Andy Kidd

Interview by
Published on
October 6, 2022

In this episode...

Accidents happen — what must drivers do to avoid them? FreightWorks’ Director of Safety Andy Kidd is back to share his experiences and what made ensuring safety in the transportation and logistics industry his profession. In his 51 years of road safety experience, Kidd believes you could never be too comfortable, no matter how long you’ve been driving. Expressing how statistics and tests have given light to how drivers tend to be complacent, he is advocating that if you want to make it and grow as a professional in this industry, learning to drive safely and taking precautions must be your priority. Check out part two of our driver safety talk with Andy Kidd on Life By The Mile - delivered by FreightWorks.

Andy Kidd

Andy Kidd is FreightWorks' Safety Director.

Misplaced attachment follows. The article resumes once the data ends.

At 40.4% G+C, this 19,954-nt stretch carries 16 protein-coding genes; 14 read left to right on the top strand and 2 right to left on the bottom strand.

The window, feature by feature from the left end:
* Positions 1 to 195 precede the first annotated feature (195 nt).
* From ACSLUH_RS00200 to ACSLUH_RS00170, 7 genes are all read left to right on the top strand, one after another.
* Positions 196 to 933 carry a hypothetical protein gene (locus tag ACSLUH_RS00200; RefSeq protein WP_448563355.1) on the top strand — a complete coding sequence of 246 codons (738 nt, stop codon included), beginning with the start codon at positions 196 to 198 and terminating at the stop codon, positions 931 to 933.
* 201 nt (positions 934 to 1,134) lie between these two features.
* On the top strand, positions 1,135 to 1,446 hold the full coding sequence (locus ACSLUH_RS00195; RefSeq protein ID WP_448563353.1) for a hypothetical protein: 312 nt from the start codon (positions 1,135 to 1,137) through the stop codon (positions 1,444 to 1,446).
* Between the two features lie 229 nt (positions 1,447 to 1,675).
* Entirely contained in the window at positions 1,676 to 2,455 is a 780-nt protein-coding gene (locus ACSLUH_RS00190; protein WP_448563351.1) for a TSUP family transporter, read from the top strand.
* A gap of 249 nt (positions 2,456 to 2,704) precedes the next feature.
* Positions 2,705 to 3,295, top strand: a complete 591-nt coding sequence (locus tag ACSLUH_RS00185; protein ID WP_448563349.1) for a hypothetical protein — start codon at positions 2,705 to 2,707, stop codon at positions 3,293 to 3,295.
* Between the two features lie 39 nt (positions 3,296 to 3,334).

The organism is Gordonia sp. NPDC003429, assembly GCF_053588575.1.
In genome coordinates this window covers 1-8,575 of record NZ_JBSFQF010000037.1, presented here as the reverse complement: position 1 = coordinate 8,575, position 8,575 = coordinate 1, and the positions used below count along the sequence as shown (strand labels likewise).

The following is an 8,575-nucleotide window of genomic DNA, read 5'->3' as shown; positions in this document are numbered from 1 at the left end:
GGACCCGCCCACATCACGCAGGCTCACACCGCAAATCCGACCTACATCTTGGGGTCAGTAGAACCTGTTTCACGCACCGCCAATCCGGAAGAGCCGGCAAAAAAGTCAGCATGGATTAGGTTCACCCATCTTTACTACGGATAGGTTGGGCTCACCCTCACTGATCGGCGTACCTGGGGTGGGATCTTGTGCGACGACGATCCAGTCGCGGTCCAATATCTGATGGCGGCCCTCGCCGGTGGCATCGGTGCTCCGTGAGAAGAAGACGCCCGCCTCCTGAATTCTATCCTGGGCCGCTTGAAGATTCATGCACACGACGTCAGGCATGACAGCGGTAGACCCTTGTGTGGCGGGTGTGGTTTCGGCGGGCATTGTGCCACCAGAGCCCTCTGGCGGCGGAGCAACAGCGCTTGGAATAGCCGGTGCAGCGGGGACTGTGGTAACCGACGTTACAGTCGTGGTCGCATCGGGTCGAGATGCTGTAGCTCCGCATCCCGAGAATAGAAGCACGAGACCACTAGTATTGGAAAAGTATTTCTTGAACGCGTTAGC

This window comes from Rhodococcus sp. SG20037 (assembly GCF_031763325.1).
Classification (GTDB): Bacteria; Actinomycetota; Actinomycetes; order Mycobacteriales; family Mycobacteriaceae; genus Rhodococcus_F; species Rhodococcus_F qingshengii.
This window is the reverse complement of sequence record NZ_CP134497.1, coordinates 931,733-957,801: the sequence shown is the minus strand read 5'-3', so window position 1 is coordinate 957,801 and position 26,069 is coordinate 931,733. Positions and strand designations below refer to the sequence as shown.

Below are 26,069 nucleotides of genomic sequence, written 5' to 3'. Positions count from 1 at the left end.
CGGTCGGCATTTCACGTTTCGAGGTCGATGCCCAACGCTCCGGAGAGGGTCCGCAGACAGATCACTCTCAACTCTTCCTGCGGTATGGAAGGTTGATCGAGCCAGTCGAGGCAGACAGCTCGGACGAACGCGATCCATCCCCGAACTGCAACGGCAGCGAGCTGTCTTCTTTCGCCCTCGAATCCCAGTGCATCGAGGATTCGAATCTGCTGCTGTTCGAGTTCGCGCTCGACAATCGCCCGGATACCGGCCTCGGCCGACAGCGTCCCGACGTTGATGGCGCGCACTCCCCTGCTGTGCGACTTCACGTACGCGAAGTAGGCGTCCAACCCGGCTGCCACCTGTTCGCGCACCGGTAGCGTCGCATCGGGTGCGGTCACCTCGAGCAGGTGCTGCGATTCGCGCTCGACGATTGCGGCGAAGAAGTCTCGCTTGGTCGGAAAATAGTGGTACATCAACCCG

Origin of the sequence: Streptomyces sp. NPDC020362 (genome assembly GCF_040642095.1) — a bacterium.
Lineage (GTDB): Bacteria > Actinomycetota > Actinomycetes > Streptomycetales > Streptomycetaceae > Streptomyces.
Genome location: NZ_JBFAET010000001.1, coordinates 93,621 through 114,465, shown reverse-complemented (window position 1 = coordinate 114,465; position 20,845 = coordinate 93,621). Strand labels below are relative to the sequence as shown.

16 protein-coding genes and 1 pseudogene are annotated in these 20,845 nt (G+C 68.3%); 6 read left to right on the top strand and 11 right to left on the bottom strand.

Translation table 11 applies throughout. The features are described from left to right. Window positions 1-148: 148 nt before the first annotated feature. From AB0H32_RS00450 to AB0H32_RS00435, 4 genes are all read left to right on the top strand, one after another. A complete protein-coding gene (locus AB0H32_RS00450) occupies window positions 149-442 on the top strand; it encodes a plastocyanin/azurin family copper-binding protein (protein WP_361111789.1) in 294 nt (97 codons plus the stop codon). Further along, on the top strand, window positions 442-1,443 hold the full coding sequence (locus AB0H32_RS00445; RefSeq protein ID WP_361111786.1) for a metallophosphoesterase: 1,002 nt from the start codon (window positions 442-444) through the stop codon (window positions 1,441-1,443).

this morning if you're getting on the delta flight to atlanta and they said folks uh you know captain smith didn't show up but you know officer russell he's a good guy he's ready and willing to take this plane down to atlanta on your own and i'm sure you'll all you know congratulate him when you get there safely i don't know that many of the passengers would hear the last part of that sentence they'd all be out the door because we've gotten used to checks and balances in regulated transport welcome to life for the mile delivered by brakeworks one of america's fastest growing podcasts actually produced by trucks indicted to tell stories compelling drivers i need to do something industry all here right now this is like by the mile delivered by freightworks you know it is a tremendous delight today to have andy kidd the director of safety for freightworks back with us as promised for episode number two in episode number one we learned about his background how he came into the trucking and logistics industry today we're going to take a deeper dive into discussion items about safety in the whole area of transportation and logistics and you know what i have to say this at the risk of it sounding like it's patronizing and i don't take for granted nor do we anytime people on the front lines of freightworks work take 30 minutes to come in and sit down and talk so we're grateful it's an opportunity to um pull our thoughts together reflect somewhat and uh it was very interesting i listened back to the first program that we did and i listened to i if you could if i could think of it like this almost as an outsider yeah that's me but it was me in it but i was kind of a little bit removed and so these these occasions sometimes we can have a you know a very inspiring reflection on that and go back and do things so much better simply because one little thing impressed us and that's a good thing it is good and you know what i was thinking to myself you don't want excitable air traffic controllers do you i mean you when you think about it you don't want an emotive kind of very histrionic air traffic controller and you're the director of safety and so you know what god made you the way he made you and being measured and being forceful in a way where you're having to deal sometimes with chaos i just want to affirm you as a friend well um safety exists in a in a lot of tension all the times and i i my office is right um beside operations dispatch and so on like that i could not survive in there the crisis or it's not a state of uh chaos but you know you've got they've got to be able to make really good decisions that impact a lot of people's lives on the fly so yeah in the moment right right and um safety we're we have the um the blessing of being maybe one or two steps removed back from that and yet there are times when we have to be very instant in season and say no this cannot happen because this is unsafe uh so we're almost we're always in the wings watching waiting and and observing the the things that are important that we feel are important that are going to help move the needle no one no one who you know goes out in their car ever thinks today i'll i'll probably have a bad accident no one and um certainly truck drivers the statistics came out just a few weeks ago last year the record number of deaths of people killed on the road really it's been increasing yes over 30 almost 37 000 people last year uh just truck drivers 432 truck drivers which interestingly and sadly 43 of those were not wearing their seat belt now that's those are some very real numbers that it you know you got to look at that and then say well what can we do and so we're always trying to do better to to do things that will move the needle on those numbers and yet at the same time uh will cultivate engagement from the drivers um you know i don't like i said no one ever thinks i'll go out and i'll have an accident today but someone who does think it's possible that i'll have an accident today and has that in their thinking all the time as they drive is a safer driver rather than complacency is the enemy of of everyone you know i i've done this you know i mean i think i've been driving uh 51 years and um you tend to think well you know i'm okay i'm okay it's not me it's the other guy no there are all times i'm sure and i could share some occasions when i know personally a moment's distraction and if it hadn't been for someone else making a a defensive maneuver i could have been that accident statistic so we're all it's no one escapes uh in the safety arena and no one gets it gets a get out of jail free card this is andy kid the director of safety at freight works this is life by the mile delivered by freightworks and we want to make sure that you subscribe to that youtube channel post a comment engage share we want to grow the audience and we'll continue to bring you these inspiring and insightful uh interviews and doing so i was thinking about you the other day i was going down the hill right there at thunder road right and uh you know that's a place where you can anticipate somebody may try to run a yellow light i mean it becomes really practical doesn't it develop a mindset of what could happen it's interesting you should say that because unfortunately our community lost one of its really most loved and and very honored members dr mcclooney at that very intersection i'm thinking about two to three years ago when a truck unfortunately failed to stop at that intersection and he went on the green light around the red light and he was killed instantly so it's very close i mean that's very close to home um and i unfortunately but fortunately a lot of the educational and informative things that i get to watch in my job are videos of course we have access today to dash cams a lot of people use dash cams companies use dash cams in their in their vehicles and so on and so you can see some really scary things that happen um on a daily basis um things which back in the day of you know print would have been you would have only have seen the final resting place of the truck but to actually live through that last five years it puts you in the middle of it right yeah one of the things that i of course we have a safety program for all new drivers and orientation and one of the things i love to do is one of our drivers unfortunately was involved in a not too serious certainly no one was hurt in that accident about three four months ago and our driver had a her own her own dash cam and um of course we i love to show that footage to the drivers and no comment and they they place themselves immediately in that truck and they watch and it involved a car coming on with an on-ramp and it's amazing to see how aware they are and it makes you realize the degree to which they they have to be alert you know just a simple thing like emerging an on-ramp on an interstate i mean think drivers driving 600 miles a day think how many on-ramps they pass and you know it's not there's nothing that they can ever afford to lay back and say well the next five miles are easy but just all the maneuvering and so on that that went into that once it that in that situation and how they react to it and the things that they pick up on shows you how well and how alert they are and what they have learned from experience you know it's so interesting because one i was going to ask you about this one of the comments i've picked up on in the driver's lounge i'll ask drivers of every age and tenure when it comes to driving i'll ask them is it ever possible to kind of learn it all and the ones consistently tell me that something along the lines they say in different ways if i ever think i've learned it all i'm in trouble how would you respond to that i've heard that many times new drivers coming in um you know back in the days when i was doing the road tests um i would spend 30 40 minutes perhaps an hour with the driver watching him do his pre-trip watching him get in the truck hook up to a trailer and so on and so forth and we as a company have certain policies ways that we want you to do it um and unfortunately for the drivers you know they've just moved from another company and this was the way they were told to do it here and they've got us so we inherit that right yes we inherit everybody else's you know the things that they've picked up on and so it behooves us to have uh certain um standard operating procedures if you want to call them that that uh so that the driver can know i was doing it the way you asked me to do it and and so in that context quite a few times that com that exact comment has come up you know um i've only had one driver who was a 40-year drive 35 40-year driver who said well you can show me that way to do it but i'm going to do it my way you know and i don't think he stayed with us too long you know and so that is uh i think it's a very genuine thing when they say that um that that they understand that if they ever think they've got it down they're very susceptible you know andy let me go back to this comment about the number of truck drivers professional drivers that died in the last year and the percentage what was the percentage that didn't have a car 43 now what to what would you attribute that i mean is that just i don't want to wear it or you know what i just don't like being told what to do or it's too hard i mean how in the world would that be again in orientation go over a lot of things we have you you on when you're driving out in the interstate you'll see trucks pulled in at the way station every time a truck is pulled in at the weight station it goes through an examination on behalf of the company whose logo is on the side of the truck and the driver is the one who gets to sit the exam and so um the the shocking statistic again there is going back one or two years in all of the uh waste station examinations 44 265 drivers were not wearing their seat belts so it's it's not an uncommon thing you know 43 just under half i don't think under half of the people out there um on driving trucks are not wearing their seat belt but obviously in a fatal accident it um plays into that a whole lot more and of course i'm sure that you you've mentioned before the the recording that we were going to be talking about new technologies i can tell whether a driver is wearing a seat belt or not the computer on the truck alerts me you know and pass it doesn't pass me that in live information but it records whether the seat belts won't work even if he puts it around the back and and plugs it in then various you know there are other things that let us know if he's doing that safely or not how do you how do you deal with drivers and their psychology and their experience where they may feel like a growing amount of technology is uh intruding on their privacy or their you know they they don't see they don't see that it's safety for them they don't see its protection for them how do you deal with that with them andy well you know there's a whole lot of talk and then there's there's the action behind that talk we as an industry we went through back in 2016 the introduction of the eld electronic logging device and prior to that happening of course had been discussed for many years um prior to it happening there were numerous numerous surveys that i saw where they said 70 of the driver said if they enforce this i'm going to retire in other words i don't want it well you know what they didn't retire and now i'm hearing increasingly especially from some of the older drivers they actually like it because it gives them structure to the day they no longer can be hounded by a an outlaw carrier that says well i need you to run that and you just run it no matter what which when paper logs were the order of the day they were they were under that pressure and so there's that side technology can protect the rights of the driver on the other the flip coin of that is um particularly with cameras a lot of companies are using cameras these days forward-facing but also rear-facing cameras right pretty much as a tool as an assist for the driver to let him kind of look in the mirror and see what what he's what he's doing that he could be doing better things that he's got a little bit slack on perhaps and so um there's still a little bit of pushback on that but increasingly in in orientation you know five out of six maybe all six out of six drivers will say we want cameras in the truck because something i think it's i think the statistic is 93 of the time or 83 of the time uh the video exonerates the driver okay and and that you know as a tool um for example in the incident that i just referred to of course i can't go into details um because the you know the accident would be subdued to say um the the two witness statements who were actually involved in the in in the accident were completely off the wall and the the initial claims which we received against us were immediately dismissed when we showed them the video yeah because it's this evidence i mean it's existential evidence it's right there right so videos are cameras are a great thing for professional drivers uh yes there's a certain amount of you could say intrusion i mean do you have a camera watching you while you're working all the time things like that they they feel that's that's an infraction on their things and yet you know we've all grown up for 50 years with the black box and on the flight deck of every aircraft that we get on you know uh every time there's a crash and every ti and even for training purposes all of that is reviewed and um you know none of us would you know this morning if you're getting on the delta flight to atlanta and they said you know this morning you know folks uh you know captain smith didn't show up but you know officer russell he's a good guy he's ready and willing to take this plane down to atlanta on your own and i'm sure you'll all you know congratulate him when you get there safely i don't know that many of the passengers would hear the last part of that sentence they'd all be out the door because we've gotten used to checks and balances in regulated transport and a lot of that has been slow in coming in the trucking industry um because perhaps it would seem that there's not so much at stake but when you think of the number of lies lost 40 you know almost 40 000 lives lost those are high stakes and it behooves us to do everything we can every one of those lives it's very precious there's a family behind every one of those lives a whole group of circle of people whose lives are forever affected by my things and then you start to look at the technology that we i mean we carry a cell phone you know and we think because we own that cell phone we paid apple a thousand dollars for it it's ours and we can use it whenever we want if you're a professional truck driver you can't and there are certain ways even that you can use it minimally and even as a person you can decide whether you want to use it or not while you're driving um and uh i think we're going to see more and more regulation as we go forward you know if if again on the delta flight if they said you know this morning you know captain smith he's been doing this for 30 years he's only got another two years to retirement and he's throwing the checklist out this morning he's done this so many times yeah he knows in his gut we're ready to go and he's got a cousin down he's going to see it the weekend and he'll be texting them during the flight and and you know just making the last minute arrangements in other words not really paying attention to what what he's there to do we wouldn't sit on that aircraft for one minute simply because we've got a heightened awareness of what the risks are right and and so we we all are very familiar with the concept of you know balancing risks and weighing the risks and doing that and that's what safety is all about and sometimes perhaps older drivers who are becoming more and more used to increased regulation increased technology um increased distractions in their you know we can tell where every driver is immediately we can see if he's taking the wrong turn we can see um whether or not he's going to make his delivery it's very important to the customers and so whereas previously you know he had got to go and find a one of those little blue do you remember and put a quarter in for you to find out where is he you know what's happening and uh of course it gave a lot of freedom and to to the drivers and you were talking about the driver's reaction you know a lot of people become drivers because they it's a second career and they've worked in a factory or they've worked somewhere where 7 30 in the morning to 4 30 or 3 30 in the afternoon whatever it was and head down you do your job click click click click and they see a picture of a truck out in wyoming right with those beautiful mountains and the sunset and i think it's time i've had enough of this and off they go and they step into perhaps after aviation the second most regulated industry in the united states or certainly up there in the top ones perhaps you know the medicine practice of medicine is equally regulated and and safety unfortunately has the job of gradually dispelling their living the dream right you know and and that wasn't what they signed up for for someone to be calling them saying why are you uh speeding you know things like that and and so so that's where we live in that tension so that's very interesting you know i grew up in a home where my father was an airline pilot and he flew in the military and i can remember his little boy andy looking out the window and seeing the pilot walk around look at the wings and look at the wheel well and do everything that they were doing i want to talk for a minute from your perspective as the director of safety can you talk a little bit about why comprehensive pre-trip and post-trip inspections are a vital tool in all of this i mean why is that important for drivers um in our first session i mentioned a very great impact that attending the wright brothers museum had on me and um whilst they chose you know the saw soft sand and whatnot down there on the outer banks to fly uh one of the comments that they made is you know the challenge in learning something new is you know a machine your interaction with the machine learning how to interact with it and it always something new is always going to happen and i can't remember the exact quote but that really impacted me too that there's so many things i mean they're the the computers on the truck on the engine are way more sophisticated than what put a man on the moon right and and so a lot of data is coming off that truck all the time but there's nothing that can beat that trained visual eye that walks around and sees something that's fixing to happen something's beginning to go wrong just an ear for that sound wasn't in my engine yesterday or that window wasn't vibrating like that yesterday and so they particularly those with the more mechanical bent are very good at catching something early on that could be disastrous that could be you know lead to complete failure of the brake system or something else which could you know have a great impact um so the pre-trip every day is unfortunately it's one of the areas that in when litigation happens after a bad accident that's the thing that the plaintiff's attorney quite often focus in on did your you know your guy who killed my client you know i go back three months and i'm regular seeing you know one minute two minute five minute eight minutes of a pre-trip and yet when i take a csva inspector in off the street and ask him to do a truck it takes him 40 minutes of course he's not seen the truck before whereas a driver you know he went to sleep last night and everything was working fine but one of the unfortunately one of the you know fairly common things that happens with truck stops is people will pull the hitch on the trailer pull the fifth wheel lock and watch and sit and watch the guy drive off from the trailer drop well that's great if it drops there but what if it stays on and it gets a half mile down the road and then that trailer comes off so you know there's there's just so much to contend with um continually checking things all the time is very important using checklists and realizing this is my life that's at stake i am sure again back to our analogy of the flight you know we're going to atlanta butch and i'm we're sitting there and the the captain says you know i really i've done this checklist so many times i know it by heart i'm not really doing it today i've had enough we would not stay on that right right that's what you know we rely on uh you know how many times do they find something wrong not very often but when they do it's important and they know this is a stop the job issues it's really good stop we've got to stop the job and you know one of the things that i want to mention is uh we we empower our drivers we give them a you know a very valuable piece of equipment the tractor and the trailer a very valuable load that doesn't you know that's not the the the most important factor lives are at stake and they've got to decide they've got to know that if anything doesn't feel right they're the captain of the ship i'm sitting here in my office i can look at the data and everything else or whatever they're the captain of the ship if they don't feel right about driving you know in the regulations it says that the the driver shall not drive if he is fatigued and a motor carrier shall not permit or require a driver to drive while he's ill or fatigued or for any other cause that caused him to to interfere with his ability to drive a truck that's a huge responsibility and that when we hand them the keys that's the responsibility they're taking every day um i have a gr enormous respect for our drivers uh that what they do every day that i just that it i just trust that it never becomes just another day right just another day um well and in listening to you talk to drivers uh andy i it's clear that you have a heart you don't walk around with a rule book you're clearly trying to figure out what can you do to serve and help and encourage you know in the spirit of that let's talk about something you know we we always move so quickly here let's talk about something that's so important what how can you help drivers understand the importance of getting sleep and rest breaks how do you because when i've talked in the driver's lounge to some people you know they'll say well i sleep when i you know when i can or but you almost get around to it right and uh unfortunately i i don't want to be hypocritical here i i function on too little sleep myself so i've got to er two in things that i like to refer to i've had the uh honor and privilege to talk to two 40-year drivers with very clean driving records and i asked them the question what would you tell someone who's only got two years or six months experience what would you pass on what's the number one thing both of them totally independently on six months apart from each other said one thing they said this if you haven't had eight hours of good sleep you have no business driving a truck that made a big impression on me listen that's something just a few months ago i was talking to one of our more senior drivers who's his second career for him he'd started driving five six years ago and he told i was trying to explain to him we had a huge change in the hours of service the rules that yeah that determine how long a driver is allowed to drive and september 29th uh almost two years this was coming out of cobid and and just the different guidelines that were lifted or didn't it wasn't affected by cove but it was on the the the books long before that but it came into effect on september 29th uh two years ago and i was it actually um addressed one of the issues where drivers have to you know they get up they start their day they drive two hours to the receiver and they sit there waiting for eight hours to get their truck unloaded that is that was time that they really wanted to be driving so they could get paid and they don't get paid for sitting there in to in a certain form thinking so they they change the rules so that if if you could arrange it as a split sleeper birth which i don't need to go into the details but it made their day much more productive and gave them much more flexibility so i was explaining this to one of the senior drivers and he was having a little bit of a hard time grasping it i thought and then he all of a sudden he said put his hands to the stop i've heard enough i've heard enough i said i'm sorry did i offend you or what somebody said no let me tell you he said five years ago when i started driving and it was it had a very good career in other areas before that so five years i started driving i would take any load they gave me and you know run it of course legally but you know i if it was involved changing my sleep pattern with it not a problem he said i was always fighting nodding head you know they they're pecking corn syndrome and he said and one day i realized my family depend on me and if i did not come home it would be as be a disaster for them a financial disaster an emotional disaster everything and he said i thought about it and i thought when i need to get my sleep he said and now he said ever since then there it you couldn't pay me 20 000 to take a load that's going to interfere with my sleep pattern he said i'm not going to do it he said but i can look you in the eye today and tell you categorically ever since i made that decision not one time have my eyes felt heavy isn't that something and that of course he in in my estimation he i i thought that is wonderful i wish everyone would realize that you know the impact that their life has on so many people and and act accordingly there's no load worth anyone's life there's no piece of equipment worth anyone's life and yet we you know we're under the pressure to to you know meet the demands of our customers etc and get home on time and do all of that but if we don't get home what good is that you know so that that's what i would say is as far as it's the importance of sleep i mean i don't know that you'll hear that very often but to me that is a big thing and it's got to be liberating i would think for so many drivers to realize at the end of the day i get to make the call if i feel safe enough to drive i tell our drivers often you know if you if you're if you're ever talking to your driver manager dispatcher and you say you know i'm not feeling too well i said the next thing you should hear from their mouth is let me know when to get back in touch with you when you feel you will be in a fit condition to drive because we are not allowed to permit them to drive right and they shouldn't want to drive you know we got to help them we are their safety right we are their safety we are the ones that will say you know you might like to get that load done and everything it might look good in the checkbook but you know if you're not even going to be here to cash that check there's not much point to that folks this is life by the mile delivered by freightworks uh andy kidd the director of safety and you know what that is a fitting benediction because you know a lot of companies out there say the same things your family we love you we care for you we care for your family you'll get good miles you'll be in a safe environment safe trucks and the like but you know what it comes down to decisions that are made moment by moment and andy it's just been a wonderful opportunity to hear again that there's a heart behind the guidelines i mean you have to manage encyclopedias of guidelines that are imposed at every level of government and certainly by the company but you do it in a way i've seen it consistently where people feel valued and cared for and they're more than just a number and we're learning more and more every day and we've certainly not arrived and uh you know we strive to do better and better every day and to um reach that part in people's hearts where they realize you know you're the first time that's the first time i've ever heard that that's good to feel like that that that puts a security net you know you know what it's like when you're under a deadline or pressure and someone comes comes rushing in the door and said it's okay we got it moved to next week right that relief that you feel that's important that's important that we we remove that pressure that people do not make unsafe decisions because of deadlines well this is going to be a first for a podcast i believe maybe only the second time it's happened we're not going to offer you a gift because you already have a yeti mug and it's well used it's well used even since we recorded it's it's doing this so so when you come back at some point for your third episode we'll uh give a little feature on the yeti mug and and we just know it's observed a lot of conversations that you've had this is life of the mile delivered by freight freightworks you find us two times a week make sure you subscribe to the youtube channel engage like share become part of our desire which is to show you the colorful inspiring life of america's truckers andy thank you so much for being here thank you thanks for watching this episode you know life by the mile delivered by freightworks is one of the newest largest and fastest growing podcasts actually produced by a trucking company now we want you to like and share this episode if you'd like to see more episodes click here and make sure that you subscribe to this channel by clicking here we'll see you there